I learnt to run as a child, mainly to escape from the kids who didn’t like my stories and jokes.
In time, this led to my selection for the school’s Junior Cross Country Team. Any initial euphoria at being selected soon paled when I finished a race sodden from the rain and covered in mud. My legs and hands were red with cold, my toes and fingers numb and unresponsive.
Not my favourite way to spend a Saturday morning.
But cross country running inspired me to come up with creative and imaginative excuses to escape the Saturday morning mud bath.
These intimate moments with the worst of the local weather persuaded me to keep my distance as I progressed through senior school. I found ways to avoid physical education, as it was called. I used these periods in the timetable to take the science subjects I’d studiously avoided before.
Science left me with the same feelings as running through mud and rain. Unfortunately, unlike cross country running, science enabled me to go onto further education.
I didn’t return to running until my 47th year.
With no slack left in my shirts and trousers as my weight increased, I decided exercise was cheaper than buying a new wardrobe of clothes.
After monthly gym fees, proper trainers, breathable vests and shirts, a variety of shorts, running socks and jackets, I discovered I was useless at mathematics too.
Over the years, thanks to running groups and many enjoyable years as a member of Hailsham Harriers, I’ve become a much fitter, healthier person and kept my weight under control. I’ve got to know lots of great people, run in some terrific events and enjoyed the magical scenery of the South Downs.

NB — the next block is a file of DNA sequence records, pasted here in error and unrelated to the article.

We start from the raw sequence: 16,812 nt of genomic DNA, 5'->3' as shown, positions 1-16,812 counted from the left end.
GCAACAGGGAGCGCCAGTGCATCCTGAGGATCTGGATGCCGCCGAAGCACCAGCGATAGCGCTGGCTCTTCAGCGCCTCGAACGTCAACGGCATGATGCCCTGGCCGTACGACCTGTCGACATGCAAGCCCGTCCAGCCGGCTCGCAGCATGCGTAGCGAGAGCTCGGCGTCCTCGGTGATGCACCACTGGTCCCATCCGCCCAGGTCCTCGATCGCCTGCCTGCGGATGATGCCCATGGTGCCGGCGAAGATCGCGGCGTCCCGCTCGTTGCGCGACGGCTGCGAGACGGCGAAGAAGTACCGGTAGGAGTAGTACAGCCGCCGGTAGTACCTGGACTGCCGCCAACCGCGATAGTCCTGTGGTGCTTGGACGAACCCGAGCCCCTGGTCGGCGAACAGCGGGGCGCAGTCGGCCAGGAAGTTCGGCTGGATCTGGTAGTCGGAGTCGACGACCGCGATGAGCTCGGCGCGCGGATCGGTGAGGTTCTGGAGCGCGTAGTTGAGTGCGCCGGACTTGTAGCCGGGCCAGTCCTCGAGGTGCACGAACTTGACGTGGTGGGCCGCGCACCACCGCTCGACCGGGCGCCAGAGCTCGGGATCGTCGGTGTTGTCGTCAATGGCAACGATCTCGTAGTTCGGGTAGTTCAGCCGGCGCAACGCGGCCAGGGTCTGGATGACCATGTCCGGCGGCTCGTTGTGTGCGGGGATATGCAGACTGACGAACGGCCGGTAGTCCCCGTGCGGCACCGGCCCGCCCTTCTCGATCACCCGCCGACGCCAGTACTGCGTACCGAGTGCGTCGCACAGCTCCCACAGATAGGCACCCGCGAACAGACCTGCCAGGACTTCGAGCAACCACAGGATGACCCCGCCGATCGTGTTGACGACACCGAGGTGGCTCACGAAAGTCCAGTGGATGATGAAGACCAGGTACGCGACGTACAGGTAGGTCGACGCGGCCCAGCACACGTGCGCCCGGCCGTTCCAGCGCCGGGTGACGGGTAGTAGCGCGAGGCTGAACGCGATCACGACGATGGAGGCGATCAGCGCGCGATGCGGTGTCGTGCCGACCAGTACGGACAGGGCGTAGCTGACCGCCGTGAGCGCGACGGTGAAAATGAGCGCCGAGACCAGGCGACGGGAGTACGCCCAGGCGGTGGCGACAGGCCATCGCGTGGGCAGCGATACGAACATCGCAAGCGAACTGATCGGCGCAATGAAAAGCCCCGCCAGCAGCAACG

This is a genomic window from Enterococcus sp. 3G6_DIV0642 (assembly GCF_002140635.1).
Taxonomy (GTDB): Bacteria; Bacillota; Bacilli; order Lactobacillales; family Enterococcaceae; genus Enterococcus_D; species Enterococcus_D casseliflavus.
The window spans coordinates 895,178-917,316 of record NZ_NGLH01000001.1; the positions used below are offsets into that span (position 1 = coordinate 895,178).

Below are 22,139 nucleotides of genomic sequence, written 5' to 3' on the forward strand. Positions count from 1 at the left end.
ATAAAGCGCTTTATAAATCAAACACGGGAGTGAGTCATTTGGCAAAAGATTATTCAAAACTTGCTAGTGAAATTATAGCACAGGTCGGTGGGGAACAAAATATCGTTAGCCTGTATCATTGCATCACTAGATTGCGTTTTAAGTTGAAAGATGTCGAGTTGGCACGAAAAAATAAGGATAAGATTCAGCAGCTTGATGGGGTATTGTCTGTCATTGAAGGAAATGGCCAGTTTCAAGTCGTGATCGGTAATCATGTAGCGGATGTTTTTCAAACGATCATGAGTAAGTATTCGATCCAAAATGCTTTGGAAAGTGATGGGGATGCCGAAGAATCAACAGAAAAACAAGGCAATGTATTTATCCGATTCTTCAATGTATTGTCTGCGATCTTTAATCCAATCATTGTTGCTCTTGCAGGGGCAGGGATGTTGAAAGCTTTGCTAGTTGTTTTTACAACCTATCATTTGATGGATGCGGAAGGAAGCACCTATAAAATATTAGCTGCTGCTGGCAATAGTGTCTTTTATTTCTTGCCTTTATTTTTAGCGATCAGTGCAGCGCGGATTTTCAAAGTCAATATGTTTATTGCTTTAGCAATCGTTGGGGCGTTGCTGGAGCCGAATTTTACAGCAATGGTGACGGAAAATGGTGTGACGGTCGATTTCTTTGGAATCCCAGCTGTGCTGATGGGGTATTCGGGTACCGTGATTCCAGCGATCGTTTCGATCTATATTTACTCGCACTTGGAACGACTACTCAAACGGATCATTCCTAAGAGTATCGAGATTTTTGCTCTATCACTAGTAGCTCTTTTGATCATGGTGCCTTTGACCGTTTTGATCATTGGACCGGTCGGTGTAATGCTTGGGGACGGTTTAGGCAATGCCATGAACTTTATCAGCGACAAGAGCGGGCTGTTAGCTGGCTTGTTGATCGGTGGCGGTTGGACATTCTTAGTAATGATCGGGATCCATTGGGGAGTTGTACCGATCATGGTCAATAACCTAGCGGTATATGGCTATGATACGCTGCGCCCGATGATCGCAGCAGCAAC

Most of all, I suspect, is the boost in confidence that health, fitness and achievement bring. At one time, I was running personal best after personal best, going well beyond my expectations. But success takes its toll on the muscles and I retired from competitive running four years ago.
From time to time, I think about doing an event, but it’s more wishful thinking. The drive and commitment have gone. The legs lack the stamina and strength needed for competition. And I’m not going to match the times of old, am I?
I still look forward to every run, even when gale force winds are blowing as they often do at this time of year. It’s a chance to clear the mind, to consider challenges, think through ideas and plans.
Sometimes I think of nothing – a kind of mobile meditation, I guess.
Last Sunday, I needed to resolve the name of a character. Having gone through five or six first names already, I was starting to wonder if I would ever find the right name. Names are critical because they tell you so much about a person. Many evoke characteristics, attitudes and values.
It was such an important issue, I ran two miles more than planned – but I got the name I wanted, along with some additional character insights.
This morning, as I battled the swirling winds, I composed the blurb for No More Lies, the fourth Kent Fisher murder mystery, currently on its second edit. I should say that I’d already had a couple of stabs at a blurb with mixed results.
But as is often the case, you know when something has potential, when it’s got legs, if you’ll forgive the pun.
If you’re interested to see what I came up with, click here to find out.
I’d love to know what you think, so please let me know.
Must run along now as I’d like to read a little more of Want You Dead by Peter James, one of my favourite authors. The story’s developing nicely after a slow start with lots of tension, suspense and malice.